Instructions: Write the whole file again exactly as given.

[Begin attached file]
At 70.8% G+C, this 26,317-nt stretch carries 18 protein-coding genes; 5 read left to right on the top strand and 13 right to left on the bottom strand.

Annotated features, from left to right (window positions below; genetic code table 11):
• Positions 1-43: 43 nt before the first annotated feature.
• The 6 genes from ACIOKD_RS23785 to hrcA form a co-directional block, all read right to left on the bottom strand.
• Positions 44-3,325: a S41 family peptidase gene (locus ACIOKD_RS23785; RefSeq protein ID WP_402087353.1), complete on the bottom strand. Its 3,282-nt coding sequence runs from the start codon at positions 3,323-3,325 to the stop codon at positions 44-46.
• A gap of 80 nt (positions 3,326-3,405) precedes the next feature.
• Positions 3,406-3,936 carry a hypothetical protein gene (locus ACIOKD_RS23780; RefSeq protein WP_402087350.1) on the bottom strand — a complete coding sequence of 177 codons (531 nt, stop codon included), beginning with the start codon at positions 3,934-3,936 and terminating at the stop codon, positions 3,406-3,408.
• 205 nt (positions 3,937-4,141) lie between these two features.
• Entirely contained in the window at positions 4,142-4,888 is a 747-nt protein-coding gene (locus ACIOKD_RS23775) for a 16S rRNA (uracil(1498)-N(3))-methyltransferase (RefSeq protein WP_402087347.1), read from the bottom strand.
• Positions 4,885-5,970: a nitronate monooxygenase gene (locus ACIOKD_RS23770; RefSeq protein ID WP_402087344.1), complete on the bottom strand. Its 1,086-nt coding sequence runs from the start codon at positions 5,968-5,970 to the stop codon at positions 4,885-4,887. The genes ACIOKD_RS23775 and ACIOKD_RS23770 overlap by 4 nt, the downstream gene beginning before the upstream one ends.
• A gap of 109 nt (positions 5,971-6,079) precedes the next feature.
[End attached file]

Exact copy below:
At 70.8% G+C, this 26,317-nt stretch carries 18 protein-coding genes; 5 read left to right on the top strand and 13 right to left on the bottom strand.

Annotated features, from left to right (window positions below; genetic code table 11):
• Positions 1-43: 43 nt before the first annotated feature.
• The 6 genes from ACIOKD_RS23785 to hrcA form a co-directional block, all read right to left on the bottom strand.
• Positions 44-3,325: a S41 family peptidase gene (locus ACIOKD_RS23785; RefSeq protein ID WP_402087353.1), complete on the bottom strand. Its 3,282-nt coding sequence runs from the start codon at positions 3,323-3,325 to the stop codon at positions 44-46.
• A gap of 80 nt (positions 3,326-3,405) precedes the next feature.
• Positions 3,406-3,936 carry a hypothetical protein gene (locus ACIOKD_RS23780; RefSeq protein WP_402087350.1) on the bottom strand — a complete coding sequence of 177 codons (531 nt, stop codon included), beginning with the start codon at positions 3,934-3,936 and terminating at the stop codon, positions 3,406-3,408.
• 205 nt (positions 3,937-4,141) lie between these two features.
• Entirely contained in the window at positions 4,142-4,888 is a 747-nt protein-coding gene (locus ACIOKD_RS23775) for a 16S rRNA (uracil(1498)-N(3))-methyltransferase (RefSeq protein WP_402087347.1), read from the bottom strand.
• Positions 4,885-5,970: a nitronate monooxygenase gene (locus ACIOKD_RS23770; RefSeq protein ID WP_402087344.1), complete on the bottom strand. Its 1,086-nt coding sequence runs from the start codon at positions 5,968-5,970 to the stop codon at positions 4,885-4,887. The genes ACIOKD_RS23775 and ACIOKD_RS23770 overlap by 4 nt, the downstream gene beginning before the upstream one ends.
• A gap of 109 nt (positions 5,971-6,079) precedes the next feature.